If I could splurge, I’d splurge all over Shaolin Cowboy Adventure Magazine (Dark Horse, $15.99). Can DH do two excellent anthologies? We’ll see… but fortunately they’ve got Geof Darrow’s Shaolin Cowboy to lead the way in this pulpy throwback. Shine on, you crazy super-detailed diamond, shine on.
If you didn’t have the massive ticket price for MorrisonCon last weekend, perhaps this is more your speed: the fifth annual Dundee Comics Day at the University of Dundee, Scotland. Much of the day’s event sounds like a redux of the program for Morrison’s high-end Sin City shindig, sans the pop magick angle:
The Dundee Comics day once again welcomes a stellar line-up of top industry talent, this time to celebrate the comics of award-winning Scottish writer Grant Morrison (MBE). Grant will be discussing his approach to writing comics, his thoughts about superheroes, as expressed in his recent book Supergods: Our World in the Age of the Superhero, and his experience of working with some of the best comics artists in the industry.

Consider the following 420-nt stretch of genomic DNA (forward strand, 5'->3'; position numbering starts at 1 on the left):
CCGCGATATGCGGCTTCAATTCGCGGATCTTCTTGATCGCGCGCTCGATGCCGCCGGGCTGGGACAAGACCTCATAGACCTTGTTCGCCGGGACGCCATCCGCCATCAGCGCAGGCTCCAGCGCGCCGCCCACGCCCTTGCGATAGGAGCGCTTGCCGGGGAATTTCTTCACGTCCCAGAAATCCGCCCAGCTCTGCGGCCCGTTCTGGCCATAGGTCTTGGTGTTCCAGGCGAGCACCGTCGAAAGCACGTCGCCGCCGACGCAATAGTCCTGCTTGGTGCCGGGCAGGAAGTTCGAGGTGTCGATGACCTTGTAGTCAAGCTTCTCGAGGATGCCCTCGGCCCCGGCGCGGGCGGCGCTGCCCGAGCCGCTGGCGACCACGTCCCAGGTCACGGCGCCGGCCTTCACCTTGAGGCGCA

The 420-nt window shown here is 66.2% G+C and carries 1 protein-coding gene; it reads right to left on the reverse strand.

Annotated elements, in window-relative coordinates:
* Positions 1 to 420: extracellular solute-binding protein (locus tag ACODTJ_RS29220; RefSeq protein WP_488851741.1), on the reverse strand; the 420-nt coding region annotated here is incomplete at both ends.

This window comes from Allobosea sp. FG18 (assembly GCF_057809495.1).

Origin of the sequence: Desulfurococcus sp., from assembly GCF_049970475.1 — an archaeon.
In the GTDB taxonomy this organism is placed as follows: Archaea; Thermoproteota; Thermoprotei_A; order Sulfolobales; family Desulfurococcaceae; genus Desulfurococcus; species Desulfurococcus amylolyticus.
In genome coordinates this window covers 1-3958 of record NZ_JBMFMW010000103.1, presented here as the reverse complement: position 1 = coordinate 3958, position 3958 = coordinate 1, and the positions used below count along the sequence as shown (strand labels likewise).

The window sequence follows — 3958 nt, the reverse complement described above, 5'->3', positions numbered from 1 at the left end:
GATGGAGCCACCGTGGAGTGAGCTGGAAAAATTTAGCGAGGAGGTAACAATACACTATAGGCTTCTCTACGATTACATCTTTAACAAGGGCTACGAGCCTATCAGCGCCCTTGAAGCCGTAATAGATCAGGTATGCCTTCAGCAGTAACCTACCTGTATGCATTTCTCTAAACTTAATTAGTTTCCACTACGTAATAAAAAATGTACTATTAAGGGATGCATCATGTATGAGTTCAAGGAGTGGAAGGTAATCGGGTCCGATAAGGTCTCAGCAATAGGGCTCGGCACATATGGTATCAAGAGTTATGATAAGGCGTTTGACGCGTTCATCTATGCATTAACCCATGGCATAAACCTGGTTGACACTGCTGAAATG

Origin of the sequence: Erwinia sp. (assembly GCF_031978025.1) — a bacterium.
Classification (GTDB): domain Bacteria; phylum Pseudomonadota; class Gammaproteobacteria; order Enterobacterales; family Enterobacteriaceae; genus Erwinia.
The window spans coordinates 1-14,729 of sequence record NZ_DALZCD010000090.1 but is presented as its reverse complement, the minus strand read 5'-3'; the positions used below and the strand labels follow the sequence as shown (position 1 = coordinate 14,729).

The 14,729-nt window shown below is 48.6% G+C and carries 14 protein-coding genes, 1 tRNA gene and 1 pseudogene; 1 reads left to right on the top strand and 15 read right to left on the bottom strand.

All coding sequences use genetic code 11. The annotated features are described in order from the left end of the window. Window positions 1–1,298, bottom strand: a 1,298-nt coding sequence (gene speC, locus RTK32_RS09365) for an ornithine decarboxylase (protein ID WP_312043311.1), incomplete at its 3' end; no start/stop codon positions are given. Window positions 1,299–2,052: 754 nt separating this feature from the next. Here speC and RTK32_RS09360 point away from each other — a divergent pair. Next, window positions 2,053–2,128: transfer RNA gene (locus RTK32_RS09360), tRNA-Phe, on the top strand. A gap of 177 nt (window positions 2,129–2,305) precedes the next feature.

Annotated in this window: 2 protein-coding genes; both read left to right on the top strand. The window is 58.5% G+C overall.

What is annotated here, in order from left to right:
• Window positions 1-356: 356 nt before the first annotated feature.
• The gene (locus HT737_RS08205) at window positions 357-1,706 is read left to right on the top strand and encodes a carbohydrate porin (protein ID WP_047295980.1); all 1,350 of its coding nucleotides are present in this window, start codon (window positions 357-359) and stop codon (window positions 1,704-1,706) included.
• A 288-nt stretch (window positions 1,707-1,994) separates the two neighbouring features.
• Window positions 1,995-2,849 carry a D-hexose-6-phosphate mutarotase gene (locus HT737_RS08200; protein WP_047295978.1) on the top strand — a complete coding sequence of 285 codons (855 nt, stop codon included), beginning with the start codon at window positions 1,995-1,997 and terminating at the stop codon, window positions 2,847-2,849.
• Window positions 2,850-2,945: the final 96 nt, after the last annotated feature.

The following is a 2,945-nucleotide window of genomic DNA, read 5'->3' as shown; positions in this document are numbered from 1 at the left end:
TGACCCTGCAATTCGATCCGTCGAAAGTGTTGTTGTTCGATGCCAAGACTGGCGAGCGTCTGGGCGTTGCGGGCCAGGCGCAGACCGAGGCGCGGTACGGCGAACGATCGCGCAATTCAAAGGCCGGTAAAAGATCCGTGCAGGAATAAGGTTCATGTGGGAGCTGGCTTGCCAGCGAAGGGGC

This exploration of the comics of Grant Morrison is timely given his recent award of an MBE, but also because the University of Dundee is currently leading the way in the emerging field of Comics Studies with modules on comics at Undergraduate and postgraduate level, including the UK’s first MLitt in Comics Studies in the School of Humanities, launched in September 2011. DJCAD has also launched very successful modules on creating comics. The University of Dundee is therefore delighted to have this opportunity to celebrate the huge success of one of Scotland’s most influential and successful authors. The Comics Day talks are designed to appeal to everyone with an interest in comics, and will be accompanied by an exhibition of comic art work.
A raft of Morrison’s past collaborators will be joining him in Dundee, including Cameron Stewart (Seaguy, The Guardian), Frazer Irving (Klarion The Witch Boy, Batman), Frank Quitely (Flex Mentallo, New X-Men, WE3, All Star Superman, Batman & Robin, Multiversity), Rian Hughes (Dare) and Jill Thompson (The Invisibles). Two days prior, the college’s cinema is hosting a showing of Talking to Gods, the seldom-screened documentary on Morrison’s life and career.